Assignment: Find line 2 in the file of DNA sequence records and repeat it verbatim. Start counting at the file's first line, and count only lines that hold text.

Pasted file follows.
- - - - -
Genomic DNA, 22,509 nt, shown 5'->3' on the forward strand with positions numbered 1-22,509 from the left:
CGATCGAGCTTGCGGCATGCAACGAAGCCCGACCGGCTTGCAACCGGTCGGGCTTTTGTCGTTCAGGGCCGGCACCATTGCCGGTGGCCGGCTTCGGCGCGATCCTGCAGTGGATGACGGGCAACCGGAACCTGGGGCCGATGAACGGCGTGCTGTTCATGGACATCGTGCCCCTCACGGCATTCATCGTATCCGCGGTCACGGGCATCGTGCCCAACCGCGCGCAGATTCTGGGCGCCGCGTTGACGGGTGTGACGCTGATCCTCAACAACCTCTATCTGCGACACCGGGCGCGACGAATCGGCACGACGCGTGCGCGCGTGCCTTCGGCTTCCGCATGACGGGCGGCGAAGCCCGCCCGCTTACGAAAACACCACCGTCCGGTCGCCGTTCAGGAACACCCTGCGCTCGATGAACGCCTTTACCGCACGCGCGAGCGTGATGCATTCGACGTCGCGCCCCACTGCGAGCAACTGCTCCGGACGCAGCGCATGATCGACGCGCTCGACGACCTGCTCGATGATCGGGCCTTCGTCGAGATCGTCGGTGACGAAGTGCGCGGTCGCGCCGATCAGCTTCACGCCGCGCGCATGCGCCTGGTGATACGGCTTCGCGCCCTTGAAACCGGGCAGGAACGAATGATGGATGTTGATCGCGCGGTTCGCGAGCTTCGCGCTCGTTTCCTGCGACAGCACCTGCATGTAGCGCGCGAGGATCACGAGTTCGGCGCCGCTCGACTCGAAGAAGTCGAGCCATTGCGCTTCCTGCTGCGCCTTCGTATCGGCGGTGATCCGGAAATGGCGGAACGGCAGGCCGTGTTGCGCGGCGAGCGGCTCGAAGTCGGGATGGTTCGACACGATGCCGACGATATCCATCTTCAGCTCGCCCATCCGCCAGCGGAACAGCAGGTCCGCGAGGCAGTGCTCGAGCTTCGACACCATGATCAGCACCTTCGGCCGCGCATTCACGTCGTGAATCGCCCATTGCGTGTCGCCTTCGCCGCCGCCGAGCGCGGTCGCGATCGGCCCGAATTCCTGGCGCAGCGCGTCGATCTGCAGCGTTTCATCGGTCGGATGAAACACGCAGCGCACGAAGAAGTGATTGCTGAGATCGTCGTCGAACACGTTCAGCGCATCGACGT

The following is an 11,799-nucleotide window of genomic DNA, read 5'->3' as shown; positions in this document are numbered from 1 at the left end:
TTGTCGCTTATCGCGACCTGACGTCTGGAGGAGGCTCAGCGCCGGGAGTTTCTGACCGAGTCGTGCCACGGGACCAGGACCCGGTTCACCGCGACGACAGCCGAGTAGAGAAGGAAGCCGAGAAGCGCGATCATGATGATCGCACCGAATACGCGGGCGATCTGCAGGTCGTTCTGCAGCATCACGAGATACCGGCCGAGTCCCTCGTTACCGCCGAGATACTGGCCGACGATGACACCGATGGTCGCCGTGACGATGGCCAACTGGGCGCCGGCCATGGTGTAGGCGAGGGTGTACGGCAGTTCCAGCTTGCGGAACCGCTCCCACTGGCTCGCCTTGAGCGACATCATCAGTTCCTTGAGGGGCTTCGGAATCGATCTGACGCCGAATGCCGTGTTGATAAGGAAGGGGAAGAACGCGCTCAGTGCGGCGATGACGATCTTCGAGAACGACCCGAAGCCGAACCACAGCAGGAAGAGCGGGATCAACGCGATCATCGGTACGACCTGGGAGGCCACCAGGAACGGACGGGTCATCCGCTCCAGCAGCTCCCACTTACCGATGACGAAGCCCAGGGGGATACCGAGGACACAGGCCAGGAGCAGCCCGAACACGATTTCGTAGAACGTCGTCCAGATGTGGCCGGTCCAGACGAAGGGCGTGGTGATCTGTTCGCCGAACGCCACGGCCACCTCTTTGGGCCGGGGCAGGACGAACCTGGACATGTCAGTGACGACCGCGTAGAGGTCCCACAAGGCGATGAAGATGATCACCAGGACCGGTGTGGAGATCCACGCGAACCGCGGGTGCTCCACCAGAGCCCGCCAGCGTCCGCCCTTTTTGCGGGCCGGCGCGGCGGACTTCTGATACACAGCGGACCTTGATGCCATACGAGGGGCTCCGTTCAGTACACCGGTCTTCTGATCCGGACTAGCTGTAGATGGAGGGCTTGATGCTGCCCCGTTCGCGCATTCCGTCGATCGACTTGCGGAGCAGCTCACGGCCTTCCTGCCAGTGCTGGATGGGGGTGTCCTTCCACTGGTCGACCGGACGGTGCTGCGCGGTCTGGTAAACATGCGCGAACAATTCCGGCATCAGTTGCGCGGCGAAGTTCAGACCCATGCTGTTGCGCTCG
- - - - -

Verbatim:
CGATCGAGCTTGCGGCATGCAACGAAGCCCGACCGGCTTGCAACCGGTCGGGCTTTTGTCGTTCAGGGCCGGCACCATTGCCGGTGGCCGGCTTCGGCGCGATCCTGCAGTGGATGACGGGCAACCGGAACCTGGGGCCGATGAACGGCGTGCTGTTCATGGACATCGTGCCCCTCACGGCATTCATCGTATCCGCGGTCACGGGCATCGTGCCCAACCGCGCGCAGATTCTGGGCGCCGCGTTGACGGGTGTGACGCTGATCCTCAACAACCTCTATCTGCGACACCGGGCGCGACGAATCGGCACGACGCGTGCGCGCGTGCCTTCGGCTTCCGCATGACGGGCGGCGAAGCCCGCCCGCTTACGAAAACACCACCGTCCGGTCGCCGTTCAGGAACACCCTGCGCTCGATGAACGCCTTTACCGCACGCGCGAGCGTGATGCATTCGACGTCGCGCCCCACTGCGAGCAACTGCTCCGGACGCAGCGCATGATCGACGCGCTCGACGACCTGCTCGATGATCGGGCCTTCGTCGAGATCGTCGGTGACGAAGTGCGCGGTCGCGCCGATCAGCTTCACGCCGCGCGCATGCGCCTGGTGATACGGCTTCGCGCCCTTGAAACCGGGCAGGAACGAATGATGGATGTTGATCGCGCGGTTCGCGAGCTTCGCGCTCGTTTCCTGCGACAGCACCTGCATGTAGCGCGCGAGGATCACGAGTTCGGCGCCGCTCGACTCGAAGAAGTCGAGCCATTGCGCTTCCTGCTGCGCCTTCGTATCGGCGGTGATCCGGAAATGGCGGAACGGCAGGCCGTGTTGCGCGGCGAGCGGCTCGAAGTCGGGATGGTTCGACACGATGCCGACGATATCCATCTTCAGCTCGCCCATCCGCCAGCGGAACAGCAGGTCCGCGAGGCAGTGCTCGAGCTTCGACACCATGATCAGCACCTTCGGCCGCGCATTCACGTCGTGAATCGCCCATTGCGTGTCGCCTTCGCCGCCGCCGAGCGCGGTCGCGATCGGCCCGAATTCCTGGCGCAGCGCGTCGATCTGCAGCGTTTCATCGGTCGGATGAAACACGCAGCGCACGAAGAAGTGATTGCTGAGATCGTCGTCGAACACGTTCAGCGCATCGACGT